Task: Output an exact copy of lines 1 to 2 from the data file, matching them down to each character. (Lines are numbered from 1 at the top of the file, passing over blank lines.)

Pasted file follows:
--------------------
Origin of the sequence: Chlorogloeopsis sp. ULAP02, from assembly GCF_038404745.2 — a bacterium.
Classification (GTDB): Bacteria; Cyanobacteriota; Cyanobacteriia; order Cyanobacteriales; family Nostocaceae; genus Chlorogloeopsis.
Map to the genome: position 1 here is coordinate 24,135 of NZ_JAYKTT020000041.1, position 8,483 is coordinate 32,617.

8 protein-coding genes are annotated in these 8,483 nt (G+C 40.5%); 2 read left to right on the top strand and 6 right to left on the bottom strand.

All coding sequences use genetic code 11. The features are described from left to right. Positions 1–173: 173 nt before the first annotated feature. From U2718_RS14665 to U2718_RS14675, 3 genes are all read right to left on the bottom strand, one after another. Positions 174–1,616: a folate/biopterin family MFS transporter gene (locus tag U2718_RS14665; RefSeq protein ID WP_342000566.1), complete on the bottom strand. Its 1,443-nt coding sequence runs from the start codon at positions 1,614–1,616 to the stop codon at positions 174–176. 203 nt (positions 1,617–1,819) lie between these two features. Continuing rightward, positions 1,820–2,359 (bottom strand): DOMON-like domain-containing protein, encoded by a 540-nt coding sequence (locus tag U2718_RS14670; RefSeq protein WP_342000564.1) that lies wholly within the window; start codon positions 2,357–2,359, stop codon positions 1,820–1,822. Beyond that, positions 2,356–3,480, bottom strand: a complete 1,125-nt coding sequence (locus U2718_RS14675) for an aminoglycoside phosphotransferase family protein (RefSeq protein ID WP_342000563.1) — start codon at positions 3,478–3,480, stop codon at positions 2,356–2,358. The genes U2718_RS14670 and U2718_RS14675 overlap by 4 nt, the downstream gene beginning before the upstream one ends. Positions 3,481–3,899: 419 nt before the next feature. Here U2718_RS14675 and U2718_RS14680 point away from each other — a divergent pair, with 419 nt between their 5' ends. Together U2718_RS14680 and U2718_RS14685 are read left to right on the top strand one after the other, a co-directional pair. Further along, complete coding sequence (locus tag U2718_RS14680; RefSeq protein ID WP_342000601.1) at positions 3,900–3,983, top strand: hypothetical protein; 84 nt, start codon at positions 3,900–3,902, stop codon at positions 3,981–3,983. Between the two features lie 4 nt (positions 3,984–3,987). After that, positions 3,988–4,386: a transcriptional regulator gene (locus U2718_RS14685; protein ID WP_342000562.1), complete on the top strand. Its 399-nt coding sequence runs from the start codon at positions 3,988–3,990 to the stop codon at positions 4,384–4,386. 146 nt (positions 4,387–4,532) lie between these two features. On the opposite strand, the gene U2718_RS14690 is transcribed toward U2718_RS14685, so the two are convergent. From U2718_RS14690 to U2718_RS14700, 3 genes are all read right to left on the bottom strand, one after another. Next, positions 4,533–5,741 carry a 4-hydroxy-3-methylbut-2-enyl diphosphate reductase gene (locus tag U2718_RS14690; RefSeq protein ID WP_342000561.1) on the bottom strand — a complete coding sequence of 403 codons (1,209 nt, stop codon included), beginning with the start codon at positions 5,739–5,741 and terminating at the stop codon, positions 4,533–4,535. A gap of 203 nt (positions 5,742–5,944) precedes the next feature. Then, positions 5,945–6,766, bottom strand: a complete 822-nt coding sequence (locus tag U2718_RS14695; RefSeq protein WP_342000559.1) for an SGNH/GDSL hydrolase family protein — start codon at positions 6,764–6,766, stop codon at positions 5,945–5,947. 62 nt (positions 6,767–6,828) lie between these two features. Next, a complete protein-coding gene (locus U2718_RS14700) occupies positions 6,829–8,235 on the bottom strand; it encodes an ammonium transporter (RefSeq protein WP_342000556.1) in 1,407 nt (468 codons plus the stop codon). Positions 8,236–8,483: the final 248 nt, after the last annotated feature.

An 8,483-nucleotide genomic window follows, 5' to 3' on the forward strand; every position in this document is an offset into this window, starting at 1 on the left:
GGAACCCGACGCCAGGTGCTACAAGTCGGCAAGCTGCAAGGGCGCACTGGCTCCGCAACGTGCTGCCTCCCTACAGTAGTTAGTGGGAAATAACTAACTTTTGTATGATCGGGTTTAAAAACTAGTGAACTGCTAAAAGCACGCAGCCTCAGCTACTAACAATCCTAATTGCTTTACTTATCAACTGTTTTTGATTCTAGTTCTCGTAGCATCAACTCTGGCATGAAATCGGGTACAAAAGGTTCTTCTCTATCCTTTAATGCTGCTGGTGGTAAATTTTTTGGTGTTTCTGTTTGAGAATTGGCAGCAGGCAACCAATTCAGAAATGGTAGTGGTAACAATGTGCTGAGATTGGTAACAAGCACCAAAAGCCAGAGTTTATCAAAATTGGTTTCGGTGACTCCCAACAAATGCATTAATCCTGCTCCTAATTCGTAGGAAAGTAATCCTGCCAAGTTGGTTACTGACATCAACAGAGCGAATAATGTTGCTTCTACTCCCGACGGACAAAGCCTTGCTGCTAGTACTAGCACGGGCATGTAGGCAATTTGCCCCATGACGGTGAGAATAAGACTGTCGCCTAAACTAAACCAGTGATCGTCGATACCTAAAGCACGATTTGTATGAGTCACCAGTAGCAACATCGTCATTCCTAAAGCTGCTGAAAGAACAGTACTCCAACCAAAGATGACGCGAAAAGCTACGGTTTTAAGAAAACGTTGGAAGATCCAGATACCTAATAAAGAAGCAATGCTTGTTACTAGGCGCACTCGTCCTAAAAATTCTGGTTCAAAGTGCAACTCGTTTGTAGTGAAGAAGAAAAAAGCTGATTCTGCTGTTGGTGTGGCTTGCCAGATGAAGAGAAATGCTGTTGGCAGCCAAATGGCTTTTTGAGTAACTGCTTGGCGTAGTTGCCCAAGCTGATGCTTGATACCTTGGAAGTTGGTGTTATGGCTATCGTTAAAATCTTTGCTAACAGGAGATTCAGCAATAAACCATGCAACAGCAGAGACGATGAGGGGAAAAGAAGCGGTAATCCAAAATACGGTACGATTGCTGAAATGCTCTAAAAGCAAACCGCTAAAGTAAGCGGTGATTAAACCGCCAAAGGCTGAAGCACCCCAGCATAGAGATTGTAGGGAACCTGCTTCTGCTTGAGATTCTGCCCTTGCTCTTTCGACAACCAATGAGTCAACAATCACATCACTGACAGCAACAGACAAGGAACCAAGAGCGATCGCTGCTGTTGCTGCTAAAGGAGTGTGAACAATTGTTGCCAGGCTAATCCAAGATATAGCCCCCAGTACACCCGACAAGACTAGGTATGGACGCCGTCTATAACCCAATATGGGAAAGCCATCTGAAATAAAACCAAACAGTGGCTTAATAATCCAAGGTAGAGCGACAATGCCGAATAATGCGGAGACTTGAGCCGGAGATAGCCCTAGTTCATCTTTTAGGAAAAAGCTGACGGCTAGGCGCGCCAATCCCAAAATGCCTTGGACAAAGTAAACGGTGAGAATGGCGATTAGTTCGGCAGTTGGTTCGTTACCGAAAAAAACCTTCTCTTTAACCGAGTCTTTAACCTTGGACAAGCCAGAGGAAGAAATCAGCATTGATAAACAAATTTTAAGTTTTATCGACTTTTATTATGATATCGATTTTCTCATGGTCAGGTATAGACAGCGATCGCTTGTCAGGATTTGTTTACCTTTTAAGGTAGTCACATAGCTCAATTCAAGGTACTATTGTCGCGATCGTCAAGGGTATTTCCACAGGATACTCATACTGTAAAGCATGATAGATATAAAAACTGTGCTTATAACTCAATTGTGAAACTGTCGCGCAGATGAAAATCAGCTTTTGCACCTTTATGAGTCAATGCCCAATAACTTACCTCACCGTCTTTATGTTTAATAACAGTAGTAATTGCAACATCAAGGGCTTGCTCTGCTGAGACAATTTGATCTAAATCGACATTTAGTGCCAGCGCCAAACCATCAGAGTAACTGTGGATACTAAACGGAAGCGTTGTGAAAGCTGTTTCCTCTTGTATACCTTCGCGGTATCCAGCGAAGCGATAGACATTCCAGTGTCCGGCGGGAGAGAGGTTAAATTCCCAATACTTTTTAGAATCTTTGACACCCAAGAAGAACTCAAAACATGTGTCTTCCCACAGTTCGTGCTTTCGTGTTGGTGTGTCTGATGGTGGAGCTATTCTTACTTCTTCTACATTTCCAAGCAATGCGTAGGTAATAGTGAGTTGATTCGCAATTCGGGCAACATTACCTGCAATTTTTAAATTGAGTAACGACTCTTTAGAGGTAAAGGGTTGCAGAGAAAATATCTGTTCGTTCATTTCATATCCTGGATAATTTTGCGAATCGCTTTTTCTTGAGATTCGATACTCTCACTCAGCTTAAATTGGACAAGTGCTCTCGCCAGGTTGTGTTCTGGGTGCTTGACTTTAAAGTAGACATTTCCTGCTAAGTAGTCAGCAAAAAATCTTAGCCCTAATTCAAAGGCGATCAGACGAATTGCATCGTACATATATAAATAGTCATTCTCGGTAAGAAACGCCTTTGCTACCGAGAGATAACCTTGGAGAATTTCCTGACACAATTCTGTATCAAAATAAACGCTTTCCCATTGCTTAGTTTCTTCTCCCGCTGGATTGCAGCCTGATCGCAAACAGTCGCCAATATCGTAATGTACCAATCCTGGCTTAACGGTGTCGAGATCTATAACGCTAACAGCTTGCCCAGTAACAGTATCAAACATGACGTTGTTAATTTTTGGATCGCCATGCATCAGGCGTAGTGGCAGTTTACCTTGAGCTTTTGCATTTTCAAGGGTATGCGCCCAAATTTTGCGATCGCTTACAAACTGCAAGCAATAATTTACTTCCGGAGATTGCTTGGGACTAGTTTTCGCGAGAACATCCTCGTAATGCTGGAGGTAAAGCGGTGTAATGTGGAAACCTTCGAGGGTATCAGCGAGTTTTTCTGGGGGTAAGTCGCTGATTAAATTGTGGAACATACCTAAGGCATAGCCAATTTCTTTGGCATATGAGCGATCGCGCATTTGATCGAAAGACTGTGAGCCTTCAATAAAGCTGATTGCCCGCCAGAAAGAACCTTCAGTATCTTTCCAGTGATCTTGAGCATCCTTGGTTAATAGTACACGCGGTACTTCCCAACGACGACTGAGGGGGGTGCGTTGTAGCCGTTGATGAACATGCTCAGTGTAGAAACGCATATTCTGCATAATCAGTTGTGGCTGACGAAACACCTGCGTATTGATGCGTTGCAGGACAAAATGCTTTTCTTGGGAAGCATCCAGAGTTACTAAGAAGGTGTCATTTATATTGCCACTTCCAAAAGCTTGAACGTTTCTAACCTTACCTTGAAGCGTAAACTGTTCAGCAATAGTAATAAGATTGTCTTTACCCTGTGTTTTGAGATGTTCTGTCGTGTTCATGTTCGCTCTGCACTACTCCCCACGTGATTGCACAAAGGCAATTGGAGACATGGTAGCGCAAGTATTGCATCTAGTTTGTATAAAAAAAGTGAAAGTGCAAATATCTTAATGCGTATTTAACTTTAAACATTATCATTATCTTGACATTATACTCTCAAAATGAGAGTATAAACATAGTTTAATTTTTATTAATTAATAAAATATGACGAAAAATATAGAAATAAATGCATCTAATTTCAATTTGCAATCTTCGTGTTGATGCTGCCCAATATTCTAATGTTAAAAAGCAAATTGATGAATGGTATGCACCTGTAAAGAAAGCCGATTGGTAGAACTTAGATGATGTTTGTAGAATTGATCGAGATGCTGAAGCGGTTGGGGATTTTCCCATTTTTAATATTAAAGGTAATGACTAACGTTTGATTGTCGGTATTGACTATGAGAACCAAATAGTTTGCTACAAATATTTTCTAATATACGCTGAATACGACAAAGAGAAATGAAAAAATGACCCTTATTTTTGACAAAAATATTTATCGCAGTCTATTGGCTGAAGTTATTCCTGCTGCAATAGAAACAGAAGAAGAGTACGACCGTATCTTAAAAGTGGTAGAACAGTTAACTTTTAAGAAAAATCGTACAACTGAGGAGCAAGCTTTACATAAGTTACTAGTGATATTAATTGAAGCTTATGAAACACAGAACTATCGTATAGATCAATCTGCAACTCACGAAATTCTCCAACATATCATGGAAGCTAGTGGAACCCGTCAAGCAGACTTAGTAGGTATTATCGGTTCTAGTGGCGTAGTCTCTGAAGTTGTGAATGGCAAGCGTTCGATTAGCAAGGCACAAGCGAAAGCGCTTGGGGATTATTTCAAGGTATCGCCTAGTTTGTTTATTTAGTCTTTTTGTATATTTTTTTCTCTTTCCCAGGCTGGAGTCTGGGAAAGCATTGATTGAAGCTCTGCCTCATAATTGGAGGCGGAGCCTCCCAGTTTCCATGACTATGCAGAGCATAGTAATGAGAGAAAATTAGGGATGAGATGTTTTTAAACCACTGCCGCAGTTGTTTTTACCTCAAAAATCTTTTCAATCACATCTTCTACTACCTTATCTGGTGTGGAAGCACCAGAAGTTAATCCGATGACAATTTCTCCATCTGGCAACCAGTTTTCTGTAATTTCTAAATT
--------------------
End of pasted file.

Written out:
Origin of the sequence: Chlorogloeopsis sp. ULAP02, from assembly GCF_038404745.2 — a bacterium.
Classification (GTDB): Bacteria; Cyanobacteriota; Cyanobacteriia; order Cyanobacteriales; family Nostocaceae; genus Chlorogloeopsis.